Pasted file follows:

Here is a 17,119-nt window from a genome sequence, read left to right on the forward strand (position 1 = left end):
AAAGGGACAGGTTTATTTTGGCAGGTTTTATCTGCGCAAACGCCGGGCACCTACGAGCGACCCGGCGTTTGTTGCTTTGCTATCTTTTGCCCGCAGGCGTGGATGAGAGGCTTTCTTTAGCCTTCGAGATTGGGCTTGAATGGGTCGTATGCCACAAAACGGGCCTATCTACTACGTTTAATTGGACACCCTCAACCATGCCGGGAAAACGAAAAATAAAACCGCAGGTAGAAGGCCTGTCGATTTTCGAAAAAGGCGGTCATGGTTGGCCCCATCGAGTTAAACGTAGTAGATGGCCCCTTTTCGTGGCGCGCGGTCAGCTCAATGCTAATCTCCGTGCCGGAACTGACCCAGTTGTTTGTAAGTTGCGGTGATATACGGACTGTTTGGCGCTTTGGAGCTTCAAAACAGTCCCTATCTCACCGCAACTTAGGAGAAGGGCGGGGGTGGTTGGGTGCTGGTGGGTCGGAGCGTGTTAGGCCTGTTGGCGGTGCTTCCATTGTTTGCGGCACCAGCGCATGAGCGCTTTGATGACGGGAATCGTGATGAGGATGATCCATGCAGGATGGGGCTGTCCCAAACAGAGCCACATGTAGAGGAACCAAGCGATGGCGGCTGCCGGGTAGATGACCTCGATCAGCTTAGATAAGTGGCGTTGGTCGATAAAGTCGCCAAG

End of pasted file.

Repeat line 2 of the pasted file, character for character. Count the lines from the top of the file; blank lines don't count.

AAAGGGACAGGTTTATTTTGGCAGGTTTTATCTGCGCAAACGCCGGGCACCTACGAGCGACCCGGCGTTTGTTGCTTTGCTATCTTTTGCCCGCAGGCGTGGATGAGAGGCTTTCTTTAGCCTTCGAGATTGGGCTTGAATGGGTCGTATGCCACAAAACGGGCCTATCTACTACGTTTAATTGGACACCCTCAACCATGCCGGGAAAACGAAAAATAAAACCGCAGGTAGAAGGCCTGTCGATTTTCGAAAAAGGCGGTCATGGTTGGCCCCATCGAGTTAAACGTAGTAGATGGCCCCTTTTCGTGGCGCGCGGTCAGCTCAATGCTAATCTCCGTGCCGGAACTGACCCAGTTGTTTGTAAGTTGCGGTGATATACGGACTGTTTGGCGCTTTGGAGCTTCAAAACAGTCCCTATCTCACCGCAACTTAGGAGAAGGGCGGGGGTGGTTGGGTGCTGGTGGGTCGGAGCGTGTTAGGCCTGTTGGCGGTGCTTCCATTGTTTGCGGCACCAGCGCATGAGCGCTTTGATGACGGGAATCGTGATGAGGATGATCCATGCAGGATGGGGCTGTCCCAAACAGAGCCACATGTAGAGGAACCAAGCGATGGCGGCTGCCGGGTAGATGACCTCGATCAGCTTAGATAAGTGGCGTTGGTCGATAAAGTCGCCAAG